Today SD Worx, the global HR and payroll service provider, revealed that out of 1,800 HR and payroll professionals, 44% do not know what the General Data Protection Regulation (GDPR) is. However, of the 56% that are aware of the impending GDPR, 81% feel they will be ready by the May 2018 deadline.
The findings, conducted among nine European markets, show surprisingly polarised views when it comes to the new legislation.
Of the 56% of HR and payroll professionals that are aware of GDPR, the majority are collaborating with other departments or outsourcing providers. 84% of respondents revealed that they are getting help from other departments in the organisation, yet 73% believe that GDPR compliance would be easier if HR and payroll was outsourced. In addition, the survey found that 91% are likely to look for additional skills outside the organisation to help with GDPR preparation.
Of those that are aware of GDPR, 55% of respondents believe GDPR is a risk to the HR industry, leading them to implement various preparations. 68% of respondents are absorbing as much as possible on the subject and reviewing and updating all existing policies and processes related to data protection, and 49% are assessing the need for changes to current business relationships (including with data contractors).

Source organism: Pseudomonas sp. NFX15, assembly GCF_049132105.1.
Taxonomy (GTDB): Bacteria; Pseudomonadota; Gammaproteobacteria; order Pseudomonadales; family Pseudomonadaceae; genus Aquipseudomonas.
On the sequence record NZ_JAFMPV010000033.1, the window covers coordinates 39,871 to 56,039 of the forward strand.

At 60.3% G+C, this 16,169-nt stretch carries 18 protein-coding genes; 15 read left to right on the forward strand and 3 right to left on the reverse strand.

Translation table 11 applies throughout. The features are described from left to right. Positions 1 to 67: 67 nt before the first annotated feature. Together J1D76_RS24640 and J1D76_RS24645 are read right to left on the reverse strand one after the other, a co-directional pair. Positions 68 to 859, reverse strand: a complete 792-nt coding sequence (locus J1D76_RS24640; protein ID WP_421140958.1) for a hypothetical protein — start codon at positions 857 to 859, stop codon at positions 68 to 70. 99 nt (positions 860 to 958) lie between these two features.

Jean-Luc Barbier, International Managing Director at SD Worx, commented, “This survey has revealed the clear divide in the HR industry. Even though those who have heard of GDPR are preparing for GDPR and think they are likely to be ready by the deadline, the other half of the industry has not heard of GDPR. Therefore, you would assume that the ones who aren’t aware aren’t making the necessary changes to their department. It’s great to see that those who are aware are seeking skills to help them from a variety of sources, both internal and external. What this survey tells us though is that a significant amount of education still needs to be done.”
When it comes to GDPR-readiness in the nine markets, the survey also highlighted various differences between countries. For example, only 67% of respondents in Austria believe their HR team will be fully GDPR compliant by the deadline, whereas in Ireland the rate was 90%. In addition, when asked if outsourcing for the HR and payroll department will make becoming GDPR compliant easier, 56% of Swiss respondents said yes, whereas Belgium (85%) and the United Kingdom (73%) were much higher.
Although the HR industry seems to be polarised, for those who have heard of GDPR, the benefits are recognised. When asked what the key benefit of GDPR is in the HR and payroll industry, 71% believe improved data security will be the biggest benefit, whereas only 3% believe that GDPR will bring no benefits at all.